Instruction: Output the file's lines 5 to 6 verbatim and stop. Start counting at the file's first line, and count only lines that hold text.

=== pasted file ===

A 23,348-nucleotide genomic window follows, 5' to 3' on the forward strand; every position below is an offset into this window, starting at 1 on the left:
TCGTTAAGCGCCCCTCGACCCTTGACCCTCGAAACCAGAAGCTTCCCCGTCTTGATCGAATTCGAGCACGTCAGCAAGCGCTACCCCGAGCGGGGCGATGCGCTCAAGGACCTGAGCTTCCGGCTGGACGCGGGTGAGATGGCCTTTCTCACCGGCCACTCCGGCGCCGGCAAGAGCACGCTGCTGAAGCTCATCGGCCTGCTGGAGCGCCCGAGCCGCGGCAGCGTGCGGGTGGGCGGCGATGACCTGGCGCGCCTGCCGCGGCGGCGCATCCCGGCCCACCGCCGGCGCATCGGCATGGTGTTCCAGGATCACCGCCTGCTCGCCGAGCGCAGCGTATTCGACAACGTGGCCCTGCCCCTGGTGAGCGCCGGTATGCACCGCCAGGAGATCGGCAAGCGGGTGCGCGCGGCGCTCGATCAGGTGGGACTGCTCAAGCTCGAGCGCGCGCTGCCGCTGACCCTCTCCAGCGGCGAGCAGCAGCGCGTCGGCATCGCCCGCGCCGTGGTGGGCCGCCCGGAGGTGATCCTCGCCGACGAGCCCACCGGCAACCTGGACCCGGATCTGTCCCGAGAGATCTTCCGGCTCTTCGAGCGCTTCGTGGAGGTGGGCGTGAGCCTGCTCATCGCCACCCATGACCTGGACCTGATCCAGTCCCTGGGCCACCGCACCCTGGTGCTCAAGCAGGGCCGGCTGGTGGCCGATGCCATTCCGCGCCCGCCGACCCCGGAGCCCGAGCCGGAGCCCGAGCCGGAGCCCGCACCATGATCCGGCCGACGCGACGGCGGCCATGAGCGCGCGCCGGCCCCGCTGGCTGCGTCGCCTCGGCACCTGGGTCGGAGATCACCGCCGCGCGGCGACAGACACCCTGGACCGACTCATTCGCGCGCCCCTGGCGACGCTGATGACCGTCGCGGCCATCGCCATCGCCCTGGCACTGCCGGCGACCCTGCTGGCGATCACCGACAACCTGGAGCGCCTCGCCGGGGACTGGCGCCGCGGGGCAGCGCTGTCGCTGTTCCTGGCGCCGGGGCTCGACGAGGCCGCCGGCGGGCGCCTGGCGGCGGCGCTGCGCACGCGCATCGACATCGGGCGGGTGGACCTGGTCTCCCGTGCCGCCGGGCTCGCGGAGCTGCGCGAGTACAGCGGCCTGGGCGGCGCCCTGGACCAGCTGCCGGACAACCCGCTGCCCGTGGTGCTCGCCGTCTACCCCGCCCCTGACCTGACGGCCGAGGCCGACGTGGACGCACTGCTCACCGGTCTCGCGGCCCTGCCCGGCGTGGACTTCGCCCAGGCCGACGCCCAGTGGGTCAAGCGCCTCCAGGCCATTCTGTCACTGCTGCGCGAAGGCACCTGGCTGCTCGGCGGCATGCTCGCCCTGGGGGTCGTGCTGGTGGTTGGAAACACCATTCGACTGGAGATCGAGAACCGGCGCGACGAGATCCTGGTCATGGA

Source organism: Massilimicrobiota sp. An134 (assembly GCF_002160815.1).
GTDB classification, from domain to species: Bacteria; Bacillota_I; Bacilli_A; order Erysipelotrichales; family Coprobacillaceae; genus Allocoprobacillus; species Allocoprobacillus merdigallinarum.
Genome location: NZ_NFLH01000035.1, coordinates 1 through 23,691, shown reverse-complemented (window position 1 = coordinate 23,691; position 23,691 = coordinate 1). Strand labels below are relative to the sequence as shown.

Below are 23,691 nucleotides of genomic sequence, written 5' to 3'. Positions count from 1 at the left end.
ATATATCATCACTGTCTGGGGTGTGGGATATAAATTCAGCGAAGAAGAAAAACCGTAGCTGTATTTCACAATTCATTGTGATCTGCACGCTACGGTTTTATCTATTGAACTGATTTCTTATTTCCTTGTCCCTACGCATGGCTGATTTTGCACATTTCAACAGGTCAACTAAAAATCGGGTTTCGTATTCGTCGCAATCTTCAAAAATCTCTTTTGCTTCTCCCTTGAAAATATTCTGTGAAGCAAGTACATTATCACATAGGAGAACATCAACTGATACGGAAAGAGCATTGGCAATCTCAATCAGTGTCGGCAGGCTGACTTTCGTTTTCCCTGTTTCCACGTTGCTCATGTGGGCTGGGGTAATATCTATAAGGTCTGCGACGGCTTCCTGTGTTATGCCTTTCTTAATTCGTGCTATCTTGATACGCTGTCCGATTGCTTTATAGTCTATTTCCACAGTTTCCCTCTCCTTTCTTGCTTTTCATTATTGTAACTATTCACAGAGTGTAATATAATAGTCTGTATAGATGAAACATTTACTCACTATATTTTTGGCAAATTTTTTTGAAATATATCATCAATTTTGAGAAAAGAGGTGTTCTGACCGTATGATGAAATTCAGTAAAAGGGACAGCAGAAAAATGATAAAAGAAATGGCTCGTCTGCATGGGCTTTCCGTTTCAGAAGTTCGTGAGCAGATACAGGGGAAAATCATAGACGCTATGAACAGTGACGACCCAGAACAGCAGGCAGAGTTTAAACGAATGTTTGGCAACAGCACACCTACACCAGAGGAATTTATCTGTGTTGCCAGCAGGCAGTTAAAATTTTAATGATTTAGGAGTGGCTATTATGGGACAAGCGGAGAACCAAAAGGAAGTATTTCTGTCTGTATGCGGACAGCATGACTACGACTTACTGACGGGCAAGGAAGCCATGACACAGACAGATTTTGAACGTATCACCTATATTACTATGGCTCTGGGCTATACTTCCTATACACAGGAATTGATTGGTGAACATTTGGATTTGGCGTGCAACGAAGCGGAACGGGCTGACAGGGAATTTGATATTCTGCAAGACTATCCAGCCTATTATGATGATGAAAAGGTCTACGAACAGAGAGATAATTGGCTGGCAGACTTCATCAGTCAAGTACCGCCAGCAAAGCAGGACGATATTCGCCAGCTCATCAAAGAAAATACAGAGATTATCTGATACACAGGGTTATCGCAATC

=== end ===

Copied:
Genome location: NZ_NFLH01000035.1, coordinates 1 through 23,691, shown reverse-complemented (window position 1 = coordinate 23,691; position 23,691 = coordinate 1). Strand labels below are relative to the sequence as shown.

Below are 23,691 nucleotides of genomic sequence, written 5' to 3'. Positions count from 1 at the left end.